A truly talented director identified with the Czech New Wave of the 1960’s, Jaromil Jires graduated from the Film and TV School of the Academy of Performing Arts in Prague (FAMU). Like numerous colleagues, government officials where often displeased with his work made of controversial subject for the time and place.
He made three major features before setting, in the 1970’s, on less controversial subjects as the results of the 1968 events in Prague.
1 – KRIK (The Cry, 1964)
Jires first feature unfolds, in fragmented memories, the romantic life of a couple. Slávek, a TV fixer, keeps his appointments with customers while his wife, Ivana, is delivering their baby. People and events around them are introducing us, through circumstantial and existentialist moods, to various views on Czech society of the time.
Great editing by Jirina Lukesova (the films of Jiri Menzel) on lyrical music by Jan Klusák that is in turn dramatic while creating at times many cheerful and creative moments. The largely dubbed sound focus on dialogues and music more than on ambient sounds in a poetic hymn to life, remembrance of some of Resnais’ work. The basis is simple but the reading reaches a level of fresh complexity in its cinematic language perfectly caught on camera by the great Jaroslav Kucera .
A beautiful love poem.
2 –The JOKE (Zert, 1969)
Expelled from the Communist Party and his University and sent to camp for writing “Optimism is the opium of the people,” on a note to his girlfriend, a man tries, fifteen years later, to get a revenge in a non-violent way.
Banned for 20 years, this is a beautifully shot (by cinematographer Jan Kuric) adaptation of Kundera’s book. A furious critic of totalitarianism, it is filled with sadness and bitterness but with also satiric ways and complex outings. It is an intricate emotionally significant feature beautifully played by actor Josef Somr (from Oscar Winner Closely Watched Trains) as the main protagonist.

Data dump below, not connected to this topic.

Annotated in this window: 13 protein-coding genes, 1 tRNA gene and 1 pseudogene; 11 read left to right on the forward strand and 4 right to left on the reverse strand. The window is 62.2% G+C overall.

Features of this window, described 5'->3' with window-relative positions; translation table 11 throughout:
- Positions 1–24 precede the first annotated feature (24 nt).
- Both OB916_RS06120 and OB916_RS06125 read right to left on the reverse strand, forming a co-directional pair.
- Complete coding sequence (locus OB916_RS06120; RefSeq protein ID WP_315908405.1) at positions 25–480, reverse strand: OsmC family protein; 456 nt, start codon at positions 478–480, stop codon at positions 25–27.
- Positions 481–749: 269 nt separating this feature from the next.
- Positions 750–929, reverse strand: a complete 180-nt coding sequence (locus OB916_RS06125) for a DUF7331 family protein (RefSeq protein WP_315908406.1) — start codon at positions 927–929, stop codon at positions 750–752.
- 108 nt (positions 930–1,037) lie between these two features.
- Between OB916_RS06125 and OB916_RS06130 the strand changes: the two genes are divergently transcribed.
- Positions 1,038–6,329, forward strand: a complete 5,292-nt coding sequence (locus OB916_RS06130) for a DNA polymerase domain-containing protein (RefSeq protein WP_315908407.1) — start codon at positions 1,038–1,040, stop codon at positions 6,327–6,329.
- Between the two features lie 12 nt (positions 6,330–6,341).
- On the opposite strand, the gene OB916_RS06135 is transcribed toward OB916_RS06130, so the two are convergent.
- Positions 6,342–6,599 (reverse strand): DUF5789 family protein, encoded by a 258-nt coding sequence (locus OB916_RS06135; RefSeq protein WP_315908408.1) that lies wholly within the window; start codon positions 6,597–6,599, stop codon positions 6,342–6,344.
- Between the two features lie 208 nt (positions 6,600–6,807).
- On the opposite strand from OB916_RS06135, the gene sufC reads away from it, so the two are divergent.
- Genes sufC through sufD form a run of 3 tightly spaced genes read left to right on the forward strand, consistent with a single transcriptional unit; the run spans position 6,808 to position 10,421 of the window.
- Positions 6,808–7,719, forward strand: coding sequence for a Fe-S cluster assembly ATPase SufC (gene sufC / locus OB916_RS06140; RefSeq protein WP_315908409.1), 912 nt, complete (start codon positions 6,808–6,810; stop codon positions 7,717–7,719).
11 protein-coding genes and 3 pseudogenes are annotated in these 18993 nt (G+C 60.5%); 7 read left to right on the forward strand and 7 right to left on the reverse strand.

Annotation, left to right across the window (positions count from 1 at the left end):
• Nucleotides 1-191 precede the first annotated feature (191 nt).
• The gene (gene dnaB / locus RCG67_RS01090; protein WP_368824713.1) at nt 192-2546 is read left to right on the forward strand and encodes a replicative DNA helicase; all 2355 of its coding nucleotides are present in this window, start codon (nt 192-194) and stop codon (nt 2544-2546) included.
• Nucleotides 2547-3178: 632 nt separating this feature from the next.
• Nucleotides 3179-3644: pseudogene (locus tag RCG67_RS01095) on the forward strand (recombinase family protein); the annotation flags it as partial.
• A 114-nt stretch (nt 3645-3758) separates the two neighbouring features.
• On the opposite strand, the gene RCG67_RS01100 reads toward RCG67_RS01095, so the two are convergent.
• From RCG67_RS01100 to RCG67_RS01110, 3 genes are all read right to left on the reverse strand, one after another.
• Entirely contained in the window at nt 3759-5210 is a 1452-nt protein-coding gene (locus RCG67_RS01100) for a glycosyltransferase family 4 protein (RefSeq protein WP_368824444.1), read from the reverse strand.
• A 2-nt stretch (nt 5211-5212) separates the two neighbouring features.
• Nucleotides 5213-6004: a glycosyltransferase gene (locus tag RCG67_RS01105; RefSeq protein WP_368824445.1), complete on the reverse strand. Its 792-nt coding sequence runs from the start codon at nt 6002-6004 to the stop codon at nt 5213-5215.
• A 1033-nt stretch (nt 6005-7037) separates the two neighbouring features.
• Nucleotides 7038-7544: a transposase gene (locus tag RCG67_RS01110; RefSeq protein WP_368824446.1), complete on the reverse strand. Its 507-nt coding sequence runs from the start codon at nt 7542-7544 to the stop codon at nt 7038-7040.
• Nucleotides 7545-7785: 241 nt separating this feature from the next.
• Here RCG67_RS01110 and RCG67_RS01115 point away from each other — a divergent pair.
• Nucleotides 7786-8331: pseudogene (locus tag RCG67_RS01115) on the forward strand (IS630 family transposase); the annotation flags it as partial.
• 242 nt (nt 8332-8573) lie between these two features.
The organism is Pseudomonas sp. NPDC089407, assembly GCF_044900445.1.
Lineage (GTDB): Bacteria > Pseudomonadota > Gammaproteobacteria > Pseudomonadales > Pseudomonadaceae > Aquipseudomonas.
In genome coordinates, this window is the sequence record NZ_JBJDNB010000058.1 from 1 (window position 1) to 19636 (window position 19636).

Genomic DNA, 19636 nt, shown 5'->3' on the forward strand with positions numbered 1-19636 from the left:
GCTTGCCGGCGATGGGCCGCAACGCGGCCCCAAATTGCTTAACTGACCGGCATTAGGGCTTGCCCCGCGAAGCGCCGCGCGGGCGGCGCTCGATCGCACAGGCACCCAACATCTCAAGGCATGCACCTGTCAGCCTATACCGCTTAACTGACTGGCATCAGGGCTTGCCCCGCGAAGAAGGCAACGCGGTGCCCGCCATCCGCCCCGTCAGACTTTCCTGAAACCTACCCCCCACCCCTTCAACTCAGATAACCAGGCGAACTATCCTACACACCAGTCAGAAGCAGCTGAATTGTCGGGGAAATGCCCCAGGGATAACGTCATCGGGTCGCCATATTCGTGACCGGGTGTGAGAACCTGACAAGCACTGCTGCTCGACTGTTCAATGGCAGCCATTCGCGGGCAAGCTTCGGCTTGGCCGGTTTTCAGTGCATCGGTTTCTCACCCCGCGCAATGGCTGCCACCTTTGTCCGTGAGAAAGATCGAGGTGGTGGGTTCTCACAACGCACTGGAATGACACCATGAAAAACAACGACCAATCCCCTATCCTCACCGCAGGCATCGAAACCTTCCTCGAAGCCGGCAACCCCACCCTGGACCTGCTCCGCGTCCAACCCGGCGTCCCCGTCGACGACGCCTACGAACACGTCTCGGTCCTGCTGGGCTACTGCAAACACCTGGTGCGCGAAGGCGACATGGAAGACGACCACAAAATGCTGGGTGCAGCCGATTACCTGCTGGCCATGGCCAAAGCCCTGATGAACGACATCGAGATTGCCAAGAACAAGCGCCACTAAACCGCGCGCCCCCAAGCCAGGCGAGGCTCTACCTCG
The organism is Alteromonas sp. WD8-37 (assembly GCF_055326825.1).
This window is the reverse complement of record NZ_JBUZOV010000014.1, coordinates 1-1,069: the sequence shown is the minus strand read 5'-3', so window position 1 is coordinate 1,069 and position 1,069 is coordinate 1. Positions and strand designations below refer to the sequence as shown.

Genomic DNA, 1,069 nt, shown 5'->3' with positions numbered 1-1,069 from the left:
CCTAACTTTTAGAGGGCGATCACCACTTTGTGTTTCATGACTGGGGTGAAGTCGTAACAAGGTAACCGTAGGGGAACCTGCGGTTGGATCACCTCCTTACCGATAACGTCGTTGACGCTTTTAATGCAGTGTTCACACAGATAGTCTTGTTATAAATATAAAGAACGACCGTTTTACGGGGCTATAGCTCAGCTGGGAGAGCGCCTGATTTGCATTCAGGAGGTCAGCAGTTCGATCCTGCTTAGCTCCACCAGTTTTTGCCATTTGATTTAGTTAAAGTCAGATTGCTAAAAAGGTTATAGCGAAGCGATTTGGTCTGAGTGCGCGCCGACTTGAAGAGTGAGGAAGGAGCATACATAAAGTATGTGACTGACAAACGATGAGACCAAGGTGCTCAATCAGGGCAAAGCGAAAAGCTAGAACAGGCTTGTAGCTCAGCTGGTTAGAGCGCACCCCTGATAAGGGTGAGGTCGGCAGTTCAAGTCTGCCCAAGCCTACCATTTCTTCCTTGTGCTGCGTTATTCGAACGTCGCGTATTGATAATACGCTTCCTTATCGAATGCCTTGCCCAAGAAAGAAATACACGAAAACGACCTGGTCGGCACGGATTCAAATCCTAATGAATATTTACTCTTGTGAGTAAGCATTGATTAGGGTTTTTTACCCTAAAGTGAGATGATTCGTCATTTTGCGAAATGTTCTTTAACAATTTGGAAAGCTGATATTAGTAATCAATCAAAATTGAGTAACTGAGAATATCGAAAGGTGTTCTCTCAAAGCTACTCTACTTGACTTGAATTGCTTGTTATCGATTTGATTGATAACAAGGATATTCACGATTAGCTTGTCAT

3 – Valerie and Her Week of Wonders – (Valerie a Týden Divu, 1970)
A young girl protects her grandmother, accused of witchcraft, by means of magic.
Based on a novel by Vitezslav Nezval and co written by Ester Krumbachová, Valerie offers none of the usual tale of morality. What we gain is a work of art at the junction of reality and dream that is as eerie as it is romantic.
Jan Curík’s Cinematography is dazzling and his masterful use of contrasting colors creates a stunning visual film made of mystical imagery, Gothic ambiance and restrain erotism creating its own nightmarish pagan atmosphere. There is also a superb score by Lubo Fiser and Jan Klusak that combines it all together.
This is great filmmaking and an overlooked classic at last properly restored for a Blu-ray release. A masterpiece. Period!